I've been reading a lot about some of the towns to visit in Brittany. What I've read most about Roscoff is that many people (usually from the UK) use this city as a drive through after exiting the ferry. I've also read a lot about the onions of Roscoff and of the men who used to sell them in bundles from their bikes. But read little else on what to expect on a visit to this town.
So, it was with low expectations that we decided to head to Roscoff one afternoon; even though we weren't taking a ferry anywhere and weren't planning on eating any onions (they don't agree with us). I had a few things marked on the map, but wasn't sure really what all there was to see and do in this town.
It seems we both thought Roscoff was going to be a charmless, port town with the coastline being built up with industry leaving any notion of charm behind. We were both so happy when we pulled into town and saw how absolutely charming it truly is.
First Stop in Roscoff
We stopped at the Office de Tourisme as soon as we got in. The office is located across the street from the water next to one of the many historic buildings in town. The super helpful woman at the counter gave us a map of a walk (circuit du patrimoine) we could do through town. The walk is about 3.5k and highlights significant buildings and people who've lived in Roscoff. The historical sites along the route are well marked with plaques bearing details in French and English.
We began our walk by heading out to the Chapelle Sainte Barbe to the east of the rest of the notable points. This is a charming walk along the port and up a small hill to the tiny chapel. According to tourism sites, Saint Barbe is the patron saint of Roscoff. The story goes that when the famous onion sellers of Roscoff, or "Johnnies" would start off on the ferry toward the UK to sell their piles of onions, they would salute the chapel and recite a local Breton poem. A storm started rolling in while we were ascending the hill to the chapel and a huge rainbow was visible out in the distance over Ile de Batz.
As we wandered around Roscoff we noticed there's some interesting modern architecture in this area that we have not seen in other parts of Brittany. There are several houses that appear to be built from the remains of concrete bunkers or armaments. Unfortunately for us, these buildings are difficult to photograph given their placement on the water.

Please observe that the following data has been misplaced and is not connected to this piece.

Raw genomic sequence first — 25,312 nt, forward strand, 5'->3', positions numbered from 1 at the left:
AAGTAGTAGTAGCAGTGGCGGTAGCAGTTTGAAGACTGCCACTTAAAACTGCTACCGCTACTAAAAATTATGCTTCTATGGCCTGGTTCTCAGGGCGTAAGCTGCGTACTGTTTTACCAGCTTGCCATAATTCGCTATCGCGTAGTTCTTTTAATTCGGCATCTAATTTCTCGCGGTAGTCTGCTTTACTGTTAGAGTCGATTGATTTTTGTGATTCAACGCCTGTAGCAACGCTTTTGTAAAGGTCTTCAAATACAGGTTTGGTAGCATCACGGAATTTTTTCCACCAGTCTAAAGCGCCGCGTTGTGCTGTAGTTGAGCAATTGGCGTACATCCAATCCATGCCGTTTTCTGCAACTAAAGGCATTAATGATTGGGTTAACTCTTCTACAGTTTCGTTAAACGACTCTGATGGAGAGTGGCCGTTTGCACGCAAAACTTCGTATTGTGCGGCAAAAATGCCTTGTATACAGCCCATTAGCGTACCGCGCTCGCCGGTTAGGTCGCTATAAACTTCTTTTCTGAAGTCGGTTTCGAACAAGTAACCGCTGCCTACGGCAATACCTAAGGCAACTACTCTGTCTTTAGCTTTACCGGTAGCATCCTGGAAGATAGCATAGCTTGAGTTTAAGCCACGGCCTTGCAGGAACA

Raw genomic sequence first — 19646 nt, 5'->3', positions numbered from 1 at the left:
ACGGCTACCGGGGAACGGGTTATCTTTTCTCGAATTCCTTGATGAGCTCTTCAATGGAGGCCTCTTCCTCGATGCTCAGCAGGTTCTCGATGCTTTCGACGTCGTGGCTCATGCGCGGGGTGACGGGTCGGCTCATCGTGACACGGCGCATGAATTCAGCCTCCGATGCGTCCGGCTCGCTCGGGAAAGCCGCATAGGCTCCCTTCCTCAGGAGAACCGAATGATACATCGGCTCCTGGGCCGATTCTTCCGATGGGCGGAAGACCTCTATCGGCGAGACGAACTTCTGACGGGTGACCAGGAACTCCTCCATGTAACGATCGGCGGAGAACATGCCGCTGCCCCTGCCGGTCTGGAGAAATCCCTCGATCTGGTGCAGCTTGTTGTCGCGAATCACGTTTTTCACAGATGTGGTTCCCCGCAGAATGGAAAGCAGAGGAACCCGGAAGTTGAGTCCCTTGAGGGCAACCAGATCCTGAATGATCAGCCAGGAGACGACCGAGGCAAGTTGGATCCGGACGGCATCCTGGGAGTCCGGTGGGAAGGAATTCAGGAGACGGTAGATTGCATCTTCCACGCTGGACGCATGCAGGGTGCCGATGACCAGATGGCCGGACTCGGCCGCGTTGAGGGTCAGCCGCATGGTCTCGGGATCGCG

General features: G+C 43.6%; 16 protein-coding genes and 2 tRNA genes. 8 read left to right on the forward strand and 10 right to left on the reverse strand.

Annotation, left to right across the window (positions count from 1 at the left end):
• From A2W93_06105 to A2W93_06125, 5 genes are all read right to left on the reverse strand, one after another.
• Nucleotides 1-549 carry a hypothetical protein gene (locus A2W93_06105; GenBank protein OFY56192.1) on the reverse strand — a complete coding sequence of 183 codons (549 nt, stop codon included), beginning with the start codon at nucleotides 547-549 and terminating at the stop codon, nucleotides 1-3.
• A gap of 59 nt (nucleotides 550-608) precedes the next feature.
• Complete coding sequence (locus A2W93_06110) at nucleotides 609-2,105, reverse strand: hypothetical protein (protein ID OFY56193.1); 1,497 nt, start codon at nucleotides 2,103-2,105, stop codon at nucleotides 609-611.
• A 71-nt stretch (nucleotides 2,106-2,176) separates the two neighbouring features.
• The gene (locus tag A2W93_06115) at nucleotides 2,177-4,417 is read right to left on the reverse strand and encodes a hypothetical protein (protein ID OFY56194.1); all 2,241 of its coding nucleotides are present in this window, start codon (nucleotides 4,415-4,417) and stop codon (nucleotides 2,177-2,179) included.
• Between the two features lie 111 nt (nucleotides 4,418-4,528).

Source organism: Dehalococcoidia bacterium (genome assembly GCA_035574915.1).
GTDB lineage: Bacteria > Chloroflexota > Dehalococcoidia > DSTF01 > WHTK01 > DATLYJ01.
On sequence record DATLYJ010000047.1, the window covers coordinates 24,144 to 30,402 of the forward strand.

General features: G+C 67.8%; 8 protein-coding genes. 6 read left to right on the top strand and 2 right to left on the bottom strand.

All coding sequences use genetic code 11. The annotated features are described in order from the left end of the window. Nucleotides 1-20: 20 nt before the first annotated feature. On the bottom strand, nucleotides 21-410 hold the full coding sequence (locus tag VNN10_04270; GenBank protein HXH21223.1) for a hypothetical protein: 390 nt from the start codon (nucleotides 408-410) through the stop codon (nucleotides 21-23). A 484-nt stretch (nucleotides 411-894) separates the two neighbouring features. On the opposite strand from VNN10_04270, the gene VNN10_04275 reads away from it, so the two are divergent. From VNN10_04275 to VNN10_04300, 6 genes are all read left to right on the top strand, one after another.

This new use of an existing building is an intriguing proposition for two people who are obsessed with ramshackle and totally uninhabitable buildings. While we didn't aesthetically love the end result, we absolutely loved the concept.
Lunch in Roscoff
Our stomachs started to growl so we knew we needed head back into the main part of town. I noticed on the map that there was a house marked where Alexandre Dumas had stayed for a summer to write his epic and long since forgotten cookbook and a quick check of Google Maps let me know we would pass by on the way to the restaurants I had bookmarked.
Apparently, Dumas was writing a cookbook and based on the history Roscoff has with onions, he decided it would be the perfect place for researching and writing his "Onion" chapter. The plaque at the house kindly included a passage from the chapter which provided some insights on how to cook with/use onions; it was mostly to use them with meats and in soup. This excerpt didn't leave us thinking we wanted to check out the rest of the book and chapter and we were glad he shifted his writing in other directions.
Luckily the bulk of the restaurants we were interested in were along the circuit we were following so we were able to see several other notable buildings on our way. Several of the restaurants were closed (as seems customary for January) but fortunately the well reviewed Brasserie le Surcouf was open.
We were talking about splitting the seafood platter but when I saw the quantity of seafood and the amount of work that it entailed decided against it. We decided instead to each get our own dishes and maybe leave that sort of thing for another time (the table next to ours had it and there was so much cracking going on!).
Zac ordered a three-course menu that started with some of the best oysters we have had. They were amazing. He then had a fish dish with celeriac that was perfection on a plate while my seafood and fish stew was tasty but not as fantastic as Zac's entree. The lovely meal ended with a slice of the local Breton special prune cake. To me, this cake was really more like a clafoutis with its custardy consistency but call it what you want, it was delicious.
While we were eating, the burgeoning storm drenched the town. Fortunately, the rain ended before our meal did and the sun was shining as we headed back out to complete our walk.
The Famous Onions of Roscoff
Onions are such a big deal here that there is a museum dedicated to them and to the "Johnnie's" who sold them from their bikes in long beautiful braids. But, the winter curse struck again, and the museum is closed the entire time we are in Brittany. The building looks interesting and when else will you get to an onion museum?
A bit more wandering and it was getting late enough that we needed to think about heading back to take care of our chickens. We originally thought to stop by the Boulangerie Guillou for a delicious little something for the road but, were still a little full from lunch. This just leaves a reason for us to come back and delve more into the surprisingly charming town of Roscoff.